Omnibus education bill nears finish line

/ 23 April 2012 / jennifer

Erin Schmidtke, Session Daily, April 23, 2012 –

The House passed a conference committee report on the second omnibus education bill of the session 119-9.

Awaiting Senate action, the report includes sections relating to veteran’s military pay, postsecondary enrollment options and payment to teachers charged with a felony.

Rep. Pat Garofalo (R-Farmington) and Sen. Gen Olson (R-Minnetrista) are the sponsors.

One section would require school districts to pay employee salary differential to those who have been deployed in the National Guard or other reserves. Funds remaining at the end of the year could be used to pay for substitutes for the deployed employees. Current law oftentimes only results in partial payment to service members.

The report seeks to expand postsecondary enrollment options, as well. Currently, high school juniors and seniors may take classes at certain colleges while still completing high school. The bill would extend PSEO to 10th grade students by permitting them to enroll in career or technical courses at qualified postsecondary institutions. If a student receives a “C” or better in the class, he or she would be able to take additional credits at the school.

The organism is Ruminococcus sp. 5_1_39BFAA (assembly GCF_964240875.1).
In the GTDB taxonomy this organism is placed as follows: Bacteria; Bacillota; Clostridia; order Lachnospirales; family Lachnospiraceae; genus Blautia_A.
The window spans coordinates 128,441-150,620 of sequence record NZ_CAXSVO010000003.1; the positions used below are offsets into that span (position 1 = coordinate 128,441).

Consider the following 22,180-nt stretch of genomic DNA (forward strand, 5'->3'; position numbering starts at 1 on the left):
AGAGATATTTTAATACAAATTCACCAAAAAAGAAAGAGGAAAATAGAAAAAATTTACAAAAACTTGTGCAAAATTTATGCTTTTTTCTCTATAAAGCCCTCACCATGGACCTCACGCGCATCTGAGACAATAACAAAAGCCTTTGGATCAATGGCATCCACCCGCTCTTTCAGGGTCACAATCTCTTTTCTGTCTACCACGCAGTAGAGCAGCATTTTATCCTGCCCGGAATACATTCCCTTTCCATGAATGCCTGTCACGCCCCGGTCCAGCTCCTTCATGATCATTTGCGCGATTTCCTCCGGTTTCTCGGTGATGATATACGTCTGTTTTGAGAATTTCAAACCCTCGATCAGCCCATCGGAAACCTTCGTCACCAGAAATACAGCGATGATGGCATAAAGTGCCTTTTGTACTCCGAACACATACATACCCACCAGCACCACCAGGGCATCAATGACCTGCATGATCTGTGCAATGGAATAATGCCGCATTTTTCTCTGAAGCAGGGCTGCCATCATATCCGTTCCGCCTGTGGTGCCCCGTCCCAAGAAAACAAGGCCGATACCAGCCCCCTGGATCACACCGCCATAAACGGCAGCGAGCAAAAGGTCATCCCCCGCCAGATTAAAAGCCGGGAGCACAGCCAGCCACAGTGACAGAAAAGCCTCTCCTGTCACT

Rep. Kathy Brynaert (DFL-Mankato) expressed concern about a change to PSEO that would allow advertising of program options to students’ families.

“My concern is whether students would be appropriately counseled on whether this is right for them. I think the advertising might make the motivation more about free college credit and less about the academic wellbeing of the student,” she said.

Teachers who are charged with felonies would also be impacted by the report. Those under that type of investigation could be suspended without pay, pending the conclusion of a hearing. Proponents say that this will authorize schools to withhold salaries from those who may be dangerous to students.

Rep. Carlos Mariani (DFL-St. Paul) voiced praise for the report’s approach to student testing as a measure of achievement.

“This demonstrates our need to be more flexible, multidimensional, and, frankly, fair to our students,” he said.

– Erin Schmidtke